Is it the Pursuit of Reputation?

To test for the possibility that MNEs’ pursuit of reputational capital sufficiently explains variance in donations, we calculated a Janis-Fadner coefficient of imbalance (JFC)—a widely used variable of media reputation (see Lamin and Zaheer 2012, Love et al. 2017 for surveys in the organization literature). Our specific variable is the annual net pre-disaster media coverage sentiment score for each firm. We use natural language processing to quantify the tone or sentiment of media reports in Factiva mentioning each MNE in our sample in a period of one year before the start date of the disruption. The JFC shows the proportion of negative versus positive articles and is calculated as follows:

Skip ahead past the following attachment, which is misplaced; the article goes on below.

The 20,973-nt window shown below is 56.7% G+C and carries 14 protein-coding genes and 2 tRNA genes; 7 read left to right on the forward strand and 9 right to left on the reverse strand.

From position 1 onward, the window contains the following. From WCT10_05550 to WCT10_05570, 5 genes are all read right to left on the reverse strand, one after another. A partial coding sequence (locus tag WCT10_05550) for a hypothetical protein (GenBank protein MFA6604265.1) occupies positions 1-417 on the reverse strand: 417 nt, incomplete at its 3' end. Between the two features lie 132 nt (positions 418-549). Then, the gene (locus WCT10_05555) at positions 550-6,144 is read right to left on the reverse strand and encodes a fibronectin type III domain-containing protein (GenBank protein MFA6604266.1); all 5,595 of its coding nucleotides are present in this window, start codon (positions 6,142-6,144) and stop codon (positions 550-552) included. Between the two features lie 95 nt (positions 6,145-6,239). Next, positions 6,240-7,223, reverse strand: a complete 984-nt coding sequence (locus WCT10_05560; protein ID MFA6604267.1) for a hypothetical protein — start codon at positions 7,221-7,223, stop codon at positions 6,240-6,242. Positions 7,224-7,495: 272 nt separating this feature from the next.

where, e = annual number of positive media reports pertaining to the firm; c = annual number of negative media reports, and t = e+c. Our analyses thus consider firms with a JFC greater than zero as having positive reputations, and those with a JFC less than zero as having a negative reputation.

We first enter reputation into a model that excludes economic importance and find, consistent with prior literature, reputation is positive and significantly associated with donations. We then add economic importance and no longer find support for reputation.

As an additional validation, we explore the predictive power of reputation on the likelihood of donating toward market factors. We substitute economic importance with our reputation variable in the previous specification. The coefficient of such variable is not statistically significant.